Interview with Simone Davy

Simone Davy

Deborah Bazalgette: Your short story The Sequined Shawl is an account of experiences that can be seen as both universal and individual. How important is it to you to write about things that have touched you personally?

Simone Davy: Writing about things which are close to home helps to make my writing feel more real and truthful. I want to write in a way that the reader can relate to. I try to focus on the everyday things that we do, even at difficult times. From my own experiences of loss, I know that it is both important and necessary to carry on with the everyday; it is often these things that get us through.

I have found that writing about things that I have experienced is very therapeutic. I imagine that writers have less need for counselling. I certainly feel much better when I have put my thoughts into words. The writing seems to take the drama out of it, you can begin to see a different side, a different perspective and at times there is humour there too.

I think the reader needs to care about the characters. If you are creating characters that you can empathise with, then the chances are your reader will too.


DB: American readers may see the British ‘stiff upper lip’ approach evident, especially in Marge’s story. Did you intend to convey emotion through descriptive details rather than expressing it openly?

SD: Yes, I think this is a very English behaviour and was certainly very evident in my family. Miscarriage was not discussed openly; I recall overhearing talk about pains, bed rest and ‘what a lot of women had to put up with’ – but nothing more.

With this in mind I wanted to convey the feelings and emotions of the three women by showing the colours, /images and objects that surrounded them. For example: Marge lay on a hospital bed with the metal guard between herself and the doctor, Angela looking at the bright red tiles and white lino and Sabrina’s description of the needle being compared to sucking treacle from a spoon.

Also I wanted to show how the women maintained that ‘stiff upper lip’ through their actions; Angela counting stitches rather than weeks – doing rather than talking being the method of coping.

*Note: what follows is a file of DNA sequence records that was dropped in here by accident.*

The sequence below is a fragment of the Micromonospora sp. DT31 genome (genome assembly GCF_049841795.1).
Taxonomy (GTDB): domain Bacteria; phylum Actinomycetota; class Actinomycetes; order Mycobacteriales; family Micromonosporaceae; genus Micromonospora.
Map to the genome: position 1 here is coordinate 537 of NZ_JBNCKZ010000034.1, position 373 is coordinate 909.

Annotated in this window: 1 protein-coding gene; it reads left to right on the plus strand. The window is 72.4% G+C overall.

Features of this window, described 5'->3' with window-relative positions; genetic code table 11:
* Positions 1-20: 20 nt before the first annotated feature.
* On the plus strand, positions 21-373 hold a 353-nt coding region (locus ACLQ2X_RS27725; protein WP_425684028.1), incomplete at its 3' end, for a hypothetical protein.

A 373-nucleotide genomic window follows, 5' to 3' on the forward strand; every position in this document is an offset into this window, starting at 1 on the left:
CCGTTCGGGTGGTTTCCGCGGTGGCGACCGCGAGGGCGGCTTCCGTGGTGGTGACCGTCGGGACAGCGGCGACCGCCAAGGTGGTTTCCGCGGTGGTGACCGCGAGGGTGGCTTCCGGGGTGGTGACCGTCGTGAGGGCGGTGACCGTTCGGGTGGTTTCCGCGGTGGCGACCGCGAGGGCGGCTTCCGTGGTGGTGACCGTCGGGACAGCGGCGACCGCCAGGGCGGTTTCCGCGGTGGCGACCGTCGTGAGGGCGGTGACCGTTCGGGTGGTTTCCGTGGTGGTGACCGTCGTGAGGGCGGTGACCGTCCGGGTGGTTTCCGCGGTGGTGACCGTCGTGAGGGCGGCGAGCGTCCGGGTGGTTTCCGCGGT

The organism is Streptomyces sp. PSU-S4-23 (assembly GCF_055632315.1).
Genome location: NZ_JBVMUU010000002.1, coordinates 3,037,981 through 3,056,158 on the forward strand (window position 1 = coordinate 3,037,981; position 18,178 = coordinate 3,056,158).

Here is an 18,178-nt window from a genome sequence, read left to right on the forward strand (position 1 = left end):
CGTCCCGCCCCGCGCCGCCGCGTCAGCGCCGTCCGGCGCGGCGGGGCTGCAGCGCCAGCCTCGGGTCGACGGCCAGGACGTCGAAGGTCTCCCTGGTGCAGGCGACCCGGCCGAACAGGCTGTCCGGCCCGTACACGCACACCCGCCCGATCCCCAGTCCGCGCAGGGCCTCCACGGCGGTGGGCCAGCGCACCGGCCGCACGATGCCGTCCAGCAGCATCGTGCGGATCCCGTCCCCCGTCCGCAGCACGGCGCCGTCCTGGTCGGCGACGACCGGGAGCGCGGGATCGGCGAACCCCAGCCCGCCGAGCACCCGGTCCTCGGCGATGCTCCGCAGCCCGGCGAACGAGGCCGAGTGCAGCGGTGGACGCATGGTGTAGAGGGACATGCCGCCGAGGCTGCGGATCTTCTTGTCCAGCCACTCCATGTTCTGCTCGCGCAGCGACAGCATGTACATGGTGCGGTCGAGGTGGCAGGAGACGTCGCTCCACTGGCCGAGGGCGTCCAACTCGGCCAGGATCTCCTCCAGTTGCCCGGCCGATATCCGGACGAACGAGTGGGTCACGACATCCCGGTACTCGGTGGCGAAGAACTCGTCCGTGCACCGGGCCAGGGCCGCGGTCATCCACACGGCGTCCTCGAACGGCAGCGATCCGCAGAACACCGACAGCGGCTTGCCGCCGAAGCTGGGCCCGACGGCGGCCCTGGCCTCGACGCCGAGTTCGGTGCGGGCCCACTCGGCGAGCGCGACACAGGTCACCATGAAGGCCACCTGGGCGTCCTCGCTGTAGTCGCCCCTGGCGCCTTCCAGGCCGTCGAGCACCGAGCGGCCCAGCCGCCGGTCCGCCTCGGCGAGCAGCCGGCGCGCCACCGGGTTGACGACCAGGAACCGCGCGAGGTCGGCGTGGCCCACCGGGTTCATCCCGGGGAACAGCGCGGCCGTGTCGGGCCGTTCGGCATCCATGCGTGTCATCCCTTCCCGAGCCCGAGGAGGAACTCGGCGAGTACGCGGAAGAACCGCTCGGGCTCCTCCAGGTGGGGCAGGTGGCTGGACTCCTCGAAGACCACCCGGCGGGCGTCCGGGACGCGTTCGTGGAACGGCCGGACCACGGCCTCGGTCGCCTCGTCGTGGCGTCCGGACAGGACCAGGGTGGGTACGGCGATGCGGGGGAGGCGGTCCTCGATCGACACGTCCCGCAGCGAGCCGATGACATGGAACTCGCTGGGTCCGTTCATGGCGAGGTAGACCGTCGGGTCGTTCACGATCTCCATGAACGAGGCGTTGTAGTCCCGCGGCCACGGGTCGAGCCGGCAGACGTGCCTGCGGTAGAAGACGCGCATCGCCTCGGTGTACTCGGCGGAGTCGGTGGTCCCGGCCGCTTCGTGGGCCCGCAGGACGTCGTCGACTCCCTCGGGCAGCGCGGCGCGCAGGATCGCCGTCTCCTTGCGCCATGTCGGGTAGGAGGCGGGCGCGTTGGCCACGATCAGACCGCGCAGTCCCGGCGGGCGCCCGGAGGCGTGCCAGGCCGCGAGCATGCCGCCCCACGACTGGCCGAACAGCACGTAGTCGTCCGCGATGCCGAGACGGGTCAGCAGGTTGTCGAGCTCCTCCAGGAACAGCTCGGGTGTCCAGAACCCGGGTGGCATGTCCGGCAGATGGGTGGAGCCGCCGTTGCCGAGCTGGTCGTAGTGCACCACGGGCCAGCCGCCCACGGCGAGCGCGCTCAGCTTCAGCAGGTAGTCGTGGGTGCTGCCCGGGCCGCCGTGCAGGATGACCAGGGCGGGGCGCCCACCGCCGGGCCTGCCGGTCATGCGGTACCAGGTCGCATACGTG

I am intrigued by the idea, which may just be a British thing, that it is best not to tell anyone you are pregnant until you are 12 weeks in. This suggests women should hide their miscarriages – suffer them in silence. It seems as though they are still an inconvenience. If this was not the case, miscarriage would be less of a mystery. Now we have the ‘celebrity miscarriage’ –but I’m not sure this is enough yet for the ordinary or rather the extraordinary woman on the street. Writing about it is maybe one step forward.

DB: As you wrote the story did you feel that the medical advances had improved women’s experiences of miscarriage?

I wanted to write about how the medical establishment has changed in its approach to miscarriage, but also show how the experiences may be different but not necessarily better.

Thanks to such medical pioneers as Lesley Regan, there have been huge advances in the way miscarriages are dealt with. However in the UK, there is still the view that a woman should have three miscarriages before she is able to undertake any tests.

I think all three women were reliant on the medical profession. Each era had a different perspective. In Marge’s time without pregnancy tests women may have just assumed heavy bleeding was a normal part of their cycles. For Angela bed rest was very much the only suggestion. For Sabrina the medical advances obviously enabled her to have two healthy babies, but the journey along the way was not an easy one. Women in the past may have suffered miscarriages in isolation in their own homes; today, women may find themselves suffering the same experiences but with the added pressure and stress of tests, appointments and hospital bureaucracy.


DB: You told me once that your grandmother was a great storyteller. Were you conscious as you wrote the story of the passage of time and change in culture that led you to writing it down rather than telling it out loud?

SD: My grandmother has been a great influence on my writing. From the time I was a child she would tell me stories about her childhood in Scotland. Storytelling was something I thought everyone did. Her voice is very strong in this piece as I can recall the way she spoke, the words she used and the expression on her face as she did so. It is wonderful to hear her voice as I write.

She once told me the story of how her father took all of her books and set them alight in the family fire. He said they were a waste of time for a girl. By telling stories to her brothers and sisters and later to me, she was able to express herself and keep her stories alive. I imagine that she never for a moment thought that anyone would be interested enough to read her stories and so never thought of writing them down. It is a luxury to be able to write without the kind of censorship that women in the past often had to put up with.



Deborah Bazalgette started writing seriously after her youngest child went to university. She completed a creative writing course with the Open University in 2012, and was lucky enough to have her first ever submission – a short story – accepted by What The Dickens Magazine, for their sunflower edition in August 2012. To learn more about Deborah and her writing, please visit her blog.

You may also visit Simone’s blog at